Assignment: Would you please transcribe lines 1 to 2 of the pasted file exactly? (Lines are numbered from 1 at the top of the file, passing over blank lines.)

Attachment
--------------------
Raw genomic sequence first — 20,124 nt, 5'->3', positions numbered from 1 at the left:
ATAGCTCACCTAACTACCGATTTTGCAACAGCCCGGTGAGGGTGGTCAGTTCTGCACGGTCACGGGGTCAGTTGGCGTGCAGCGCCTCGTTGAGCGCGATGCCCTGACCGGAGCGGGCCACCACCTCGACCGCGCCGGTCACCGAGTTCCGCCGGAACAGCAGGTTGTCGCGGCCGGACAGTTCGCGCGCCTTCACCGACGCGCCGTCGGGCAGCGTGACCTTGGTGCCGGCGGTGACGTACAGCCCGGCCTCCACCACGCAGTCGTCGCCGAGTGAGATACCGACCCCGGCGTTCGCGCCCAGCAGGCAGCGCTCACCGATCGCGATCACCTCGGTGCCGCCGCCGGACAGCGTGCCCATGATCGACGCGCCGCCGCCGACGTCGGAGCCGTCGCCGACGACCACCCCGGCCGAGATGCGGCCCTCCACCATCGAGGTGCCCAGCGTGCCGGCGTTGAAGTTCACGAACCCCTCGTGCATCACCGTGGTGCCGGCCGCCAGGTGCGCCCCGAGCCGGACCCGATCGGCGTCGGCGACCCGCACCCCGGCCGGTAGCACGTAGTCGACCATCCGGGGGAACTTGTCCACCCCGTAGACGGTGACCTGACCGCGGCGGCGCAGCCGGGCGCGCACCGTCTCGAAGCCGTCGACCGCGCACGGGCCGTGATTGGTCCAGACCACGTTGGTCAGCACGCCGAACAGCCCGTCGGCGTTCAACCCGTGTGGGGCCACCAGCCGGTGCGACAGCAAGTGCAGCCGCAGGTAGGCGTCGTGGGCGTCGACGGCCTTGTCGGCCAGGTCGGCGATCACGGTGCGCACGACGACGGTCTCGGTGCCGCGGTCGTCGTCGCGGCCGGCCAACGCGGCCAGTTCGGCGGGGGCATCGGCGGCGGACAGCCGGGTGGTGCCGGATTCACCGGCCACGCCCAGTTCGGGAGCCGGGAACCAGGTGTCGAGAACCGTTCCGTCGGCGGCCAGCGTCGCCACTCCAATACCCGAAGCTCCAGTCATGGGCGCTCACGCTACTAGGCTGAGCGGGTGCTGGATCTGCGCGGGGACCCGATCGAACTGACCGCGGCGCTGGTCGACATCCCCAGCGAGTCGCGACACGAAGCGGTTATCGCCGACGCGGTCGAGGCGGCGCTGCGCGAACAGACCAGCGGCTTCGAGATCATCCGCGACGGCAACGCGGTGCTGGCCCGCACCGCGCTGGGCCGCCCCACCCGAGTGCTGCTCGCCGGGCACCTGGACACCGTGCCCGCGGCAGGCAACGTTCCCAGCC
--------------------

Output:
Raw genomic sequence first — 20,124 nt, 5'->3', positions numbered from 1 at the left:
ATAGCTCACCTAACTACCGATTTTGCAACAGCCCGGTGAGGGTGGTCAGTTCTGCACGGTCACGGGGTCAGTTGGCGTGCAGCGCCTCGTTGAGCGCGATGCCCTGACCGGAGCGGGCCACCACCTCGACCGCGCCGGTCACCGAGTTCCGCCGGAACAGCAGGTTGTCGCGGCCGGACAGTTCGCGCGCCTTCACCGACGCGCCGTCGGGCAGCGTGACCTTGGTGCCGGCGGTGACGTACAGCCCGGCCTCCACCACGCAGTCGTCGCCGAGTGAGATACCGACCCCGGCGTTCGCGCCCAGCAGGCAGCGCTCACCGATCGCGATCACCTCGGTGCCGCCGCCGGACAGCGTGCCCATGATCGACGCGCCGCCGCCGACGTCGGAGCCGTCGCCGACGACCACCCCGGCCGAGATGCGGCCCTCCACCATCGAGGTGCCCAGCGTGCCGGCGTTGAAGTTCACGAACCCCTCGTGCATCACCGTGGTGCCGGCCGCCAGGTGCGCCCCGAGCCGGACCCGATCGGCGTCGGCGACCCGCACCCCGGCCGGTAGCACGTAGTCGACCATCCGGGGGAACTTGTCCACCCCGTAGACGGTGACCTGACCGCGGCGGCGCAGCCGGGCGCGCACCGTCTCGAAGCCGTCGACCGCGCACGGGCCGTGATTGGTCCAGACCACGTTGGTCAGCACGCCGAACAGCCCGTCGGCGTTCAACCCGTGTGGGGCCACCAGCCGGTGCGACAGCAAGTGCAGCCGCAGGTAGGCGTCGTGGGCGTCGACGGCCTTGTCGGCCAGGTCGGCGATCACGGTGCGCACGACGACGGTCTCGGTGCCGCGGTCGTCGTCGCGGCCGGCCAACGCGGCCAGTTCGGCGGGGGCATCGGCGGCGGACAGCCGGGTGGTGCCGGATTCACCGGCCACGCCCAGTTCGGGAGCCGGGAACCAGGTGTCGAGAACCGTTCCGTCGGCGGCCAGCGTCGCCACTCCAATACCCGAAGCTCCAGTCATGGGCGCTCACGCTACTAGGCTGAGCGGGTGCTGGATCTGCGCGGGGACCCGATCGAACTGACCGCGGCGCTGGTCGACATCCCCAGCGAGTCGCGACACGAAGCGGTTATCGCCGACGCGGTCGAGGCGGCGCTGCGCGAACAGACCAGCGGCTTCGAGATCATCCGCGACGGCAACGCGGTGCTGGCCCGCACCGCGCTGGGCCGCCCCACCCGAGTGCTGCTCGCCGGGCACCTGGACACCGTGCCCGCGGCAGGCAACGTTCCCAGCC